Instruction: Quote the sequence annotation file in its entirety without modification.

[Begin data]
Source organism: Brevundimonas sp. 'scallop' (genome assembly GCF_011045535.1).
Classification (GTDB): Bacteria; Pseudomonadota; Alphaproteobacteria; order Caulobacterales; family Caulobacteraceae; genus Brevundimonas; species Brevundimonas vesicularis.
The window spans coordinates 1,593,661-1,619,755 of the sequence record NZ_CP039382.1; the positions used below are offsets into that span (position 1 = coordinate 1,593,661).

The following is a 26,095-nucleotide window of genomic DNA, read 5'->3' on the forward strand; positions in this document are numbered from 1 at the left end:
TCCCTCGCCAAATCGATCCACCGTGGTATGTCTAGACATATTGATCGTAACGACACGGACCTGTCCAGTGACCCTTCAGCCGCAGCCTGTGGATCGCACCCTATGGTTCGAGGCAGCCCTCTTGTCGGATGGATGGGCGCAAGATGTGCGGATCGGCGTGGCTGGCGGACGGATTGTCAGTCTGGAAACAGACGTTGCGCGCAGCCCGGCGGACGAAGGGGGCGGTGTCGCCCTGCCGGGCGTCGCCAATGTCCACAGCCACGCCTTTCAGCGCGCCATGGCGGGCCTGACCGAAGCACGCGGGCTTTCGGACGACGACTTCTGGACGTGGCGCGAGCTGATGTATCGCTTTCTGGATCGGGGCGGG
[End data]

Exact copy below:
Source organism: Brevundimonas sp. 'scallop' (genome assembly GCF_011045535.1).
Classification (GTDB): Bacteria; Pseudomonadota; Alphaproteobacteria; order Caulobacterales; family Caulobacteraceae; genus Brevundimonas; species Brevundimonas vesicularis.
The window spans coordinates 1,593,661-1,619,755 of the sequence record NZ_CP039382.1; the positions used below are offsets into that span (position 1 = coordinate 1,593,661).

The following is a 26,095-nucleotide window of genomic DNA, read 5'->3' on the forward strand; positions in this document are numbered from 1 at the left end:
TCCCTCGCCAAATCGATCCACCGTGGTATGTCTAGACATATTGATCGTAACGACACGGACCTGTCCAGTGACCCTTCAGCCGCAGCCTGTGGATCGCACCCTATGGTTCGAGGCAGCCCTCTTGTCGGATGGATGGGCGCAAGATGTGCGGATCGGCGTGGCTGGCGGACGGATTGTCAGTCTGGAAACAGACGTTGCGCGCAGCCCGGCGGACGAAGGGGGCGGTGTCGCCCTGCCGGGCGTCGCCAATGTCCACAGCCACGCCTTTCAGCGCGCCATGGCGGGCCTGACCGAAGCACGCGGGCTTTCGGACGACGACTTCTGGACGTGGCGCGAGCTGATGTATCGCTTTCTGGATCGGGGCGGG